Summary of Speech at Olney, Illinois, 20 September 18561
Correspondence of the Republican.
The greatest political gathering ever seen in Southern Illinois was assembled here on the 20th.3 Delegations from all the surrounding counties and from Indiana, with banners and music were in attendance.4 Douglas, Richardson, Ficklin and many other Democratic champions, including Dennis, Preston, &c.[etc.], were on the ground. The Black Republicans were represented by Trumbull, Lincoln, Peck of Chicago, and Taylor frome somewhere. The Fremont men who had seen fit to appoint their meeting at the same time and place made a proposition, in writing to the Democratic Committee to divide the time, to which not the slightest attention was paid— they not having sufficient capital to enter into partnership on equal terms.
Hon. C. H. Constable, elector at large for the State, took the stand in a grove, and after one of the most effective and beautiful speeches, introduced Senator Douglas, who amidst the most deafening cheers from more than five thousand voices bowed his acknowledgment, and spoke over two hours. Those who had heard him often pronounced his speech one of his finest efforts. At the close the excitement and enthusiasm passed all bounds. He went to Vincennes that night where he made a speech, and started for Galena next day. At about 2 o’clock Trumbull commenced speaking outside the Court House, and notwithstanding the Democratic speaking was through for the day, not one hundred and fifty listened to him at any time. He stood there hoarse and excited— with that attenuated form, that intellectual face, that sardonic smile, which looked as cold as moonshine— with no more warmth than a frog or a mummy, pleading for “bleeding Kansas.” Not a cheer was raised— it was a “house of mourning.”
Abe Lincoln tried his best to get up steam, but with all his tact in that line, it was a dead failure. But about thirty listened. Said he, “I am an old one; if twelve of you will sit down and look at me, I will talk to you, if not, I will desist.” The twelve sat down, he spoke a few minutes, and throwing up his hands in disgust and despair, said— “Oh, I can’t interest this crowd,” and left the stand.5
1This summary appeared in the September 24, 1856 edition of the Daily Missouri Republican in St. Louis.
2“Egypt” was a popular nickname for Southern Illinois.
George W. Smith, When Lincoln Came to Egypt (Carbondale: Southern Illinois University Press, 2016), xvii.
3In the 1856 Federal Election, Republicans nominated John C. Fremont as their first presidential candidate, while Democrats nominated James Buchanan. The American Party, in its final participation in a presidential election, nominated Millard Fillmore. Between July and November 1856, Lincoln crisscrossed Illinois canvassing on behalf of Republican Party candidates for political office. He delivered over fifty speeches in support of the Republican cause.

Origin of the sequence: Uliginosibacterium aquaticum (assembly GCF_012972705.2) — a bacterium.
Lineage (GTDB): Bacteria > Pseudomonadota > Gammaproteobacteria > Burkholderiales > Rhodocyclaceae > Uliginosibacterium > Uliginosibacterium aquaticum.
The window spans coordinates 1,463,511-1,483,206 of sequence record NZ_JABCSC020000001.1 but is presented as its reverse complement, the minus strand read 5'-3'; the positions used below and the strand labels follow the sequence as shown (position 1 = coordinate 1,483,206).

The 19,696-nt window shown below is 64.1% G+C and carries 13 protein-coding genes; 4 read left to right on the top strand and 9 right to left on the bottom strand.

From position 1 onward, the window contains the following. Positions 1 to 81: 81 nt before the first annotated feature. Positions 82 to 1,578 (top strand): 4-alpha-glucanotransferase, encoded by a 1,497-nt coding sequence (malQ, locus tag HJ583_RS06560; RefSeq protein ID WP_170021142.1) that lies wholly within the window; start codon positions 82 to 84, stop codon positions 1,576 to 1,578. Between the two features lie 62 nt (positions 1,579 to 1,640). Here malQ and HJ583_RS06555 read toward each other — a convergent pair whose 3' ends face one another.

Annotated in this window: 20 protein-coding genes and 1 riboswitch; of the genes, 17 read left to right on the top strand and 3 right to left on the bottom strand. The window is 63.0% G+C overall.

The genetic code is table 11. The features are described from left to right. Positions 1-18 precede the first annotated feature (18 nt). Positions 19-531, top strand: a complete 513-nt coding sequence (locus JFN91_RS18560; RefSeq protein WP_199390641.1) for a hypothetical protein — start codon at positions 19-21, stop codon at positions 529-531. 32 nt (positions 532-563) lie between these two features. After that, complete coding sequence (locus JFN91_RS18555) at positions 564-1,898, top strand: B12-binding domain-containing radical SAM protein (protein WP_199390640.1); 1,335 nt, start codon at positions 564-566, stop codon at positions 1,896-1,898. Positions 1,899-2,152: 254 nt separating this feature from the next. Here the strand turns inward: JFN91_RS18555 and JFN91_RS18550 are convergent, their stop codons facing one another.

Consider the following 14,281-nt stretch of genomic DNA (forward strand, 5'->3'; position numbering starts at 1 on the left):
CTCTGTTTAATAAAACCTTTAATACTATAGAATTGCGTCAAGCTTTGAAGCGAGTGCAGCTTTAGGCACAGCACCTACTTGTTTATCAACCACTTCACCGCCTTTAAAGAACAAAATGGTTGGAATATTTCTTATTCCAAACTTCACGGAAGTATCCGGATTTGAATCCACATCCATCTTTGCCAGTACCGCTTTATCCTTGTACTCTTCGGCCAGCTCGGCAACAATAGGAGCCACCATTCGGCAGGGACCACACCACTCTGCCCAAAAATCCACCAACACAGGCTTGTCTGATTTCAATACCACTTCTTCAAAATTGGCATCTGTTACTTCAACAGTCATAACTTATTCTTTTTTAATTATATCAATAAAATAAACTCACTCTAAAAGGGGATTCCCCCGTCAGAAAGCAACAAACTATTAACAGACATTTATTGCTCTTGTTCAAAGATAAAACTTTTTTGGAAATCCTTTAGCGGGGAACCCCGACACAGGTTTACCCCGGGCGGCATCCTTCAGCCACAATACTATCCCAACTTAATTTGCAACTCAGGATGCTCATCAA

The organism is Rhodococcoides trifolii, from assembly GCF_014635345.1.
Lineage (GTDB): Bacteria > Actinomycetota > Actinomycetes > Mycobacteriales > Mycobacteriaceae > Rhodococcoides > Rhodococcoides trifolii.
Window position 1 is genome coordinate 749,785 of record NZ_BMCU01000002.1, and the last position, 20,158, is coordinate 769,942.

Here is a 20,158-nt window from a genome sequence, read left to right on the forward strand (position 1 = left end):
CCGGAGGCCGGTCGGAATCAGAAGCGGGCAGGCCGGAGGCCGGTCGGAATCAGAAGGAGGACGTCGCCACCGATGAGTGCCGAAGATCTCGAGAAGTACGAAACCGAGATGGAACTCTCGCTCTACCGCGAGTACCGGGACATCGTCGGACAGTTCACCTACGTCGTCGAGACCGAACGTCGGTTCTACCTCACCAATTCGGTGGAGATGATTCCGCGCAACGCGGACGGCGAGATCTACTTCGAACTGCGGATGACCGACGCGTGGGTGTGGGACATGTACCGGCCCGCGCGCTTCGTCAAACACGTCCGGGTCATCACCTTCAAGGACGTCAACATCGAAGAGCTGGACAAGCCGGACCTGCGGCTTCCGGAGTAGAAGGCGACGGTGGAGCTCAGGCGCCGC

Another description of the event reads as follows: “Abraham Lincoln and Stephen A. Douglas both spoke in Olney at political rallies on Saturday, September 20, 1856. Douglas spoke in a grove near town and Lincoln in the courthouse. Douglas left Springfield Friday and at Vandalia met Lincoln, Dick Taylor and his fellow Democrat, William A. Richardson. They took a train for Olney in the evening. At Olney Lincoln met the other two Republican orators, Senator Lyman Trumbull and Ebenezer Peck of Chicago. The Republicans challenged the Democrats to a joint discussion, but met with refusal.”
“At 8 a.m. people began assembling in town, delegations coming from all quarters with flags, banners and music, and according to the only two newspaper accounts of the meeting, which happen to be both Democratic, all the banners bore the names of ‘Buchanan and Breckinridge.’ Not a single Republican banner for ‘Fremont and Dayton’ was to be seen. This account was typical of the political reporting of the day, not only in the Missouri Republican and the Chicago Times, which describe the meeting, but in all papers.”
Michael Burlingame, Abraham Lincoln: A Life (Baltimore: The Johns Hopkins University Press, 2008), 1:425-33; Cong. Record, 86th Cong., 1st Sess., Appendix, 5369-70 (1959).
4Olney, located in Richland County, was surrounded by the counties of Lawrence, Crawford, Jasper, Clay, Wayne, Edwards, and Wabash.
Webster's New Geographical Dictionary (Springfield, MA: Merriam-Webster, 1988), 889; Origin and Evolution of Illinois Counties (Springfield: Illinois Secretary of State, 2023), 59.
5Southern Illinois proved to be difficult territory for Lincoln and other Republican speakers, as that part of Illinois would go overwhelmingly for Buchanan in the presidential election. Richland County gave Buchanan 62.1 percent of the vote, and the surrounding counties, with the exception of Edwards and Wabash, which went for Fillmore, gave Buchanan strong majorities.
Arthur Charles Cole, The Era of the Civil War 1848-1870, vol. 3 of The Centennial History of Illinois (Springfield: Illinois Centennial Commission, 1919), 151; Howard W. Allen and Vincent A. Lacey, eds., Illinois Elections, 1818-1990 (Carbondale and Edwardsville: Southern Illinois University Press, 1992), 136-37.

Copy of Printed Document, 1 page(s), Daily Missouri Republican (St. Louis), 24 September 1856, 2:2.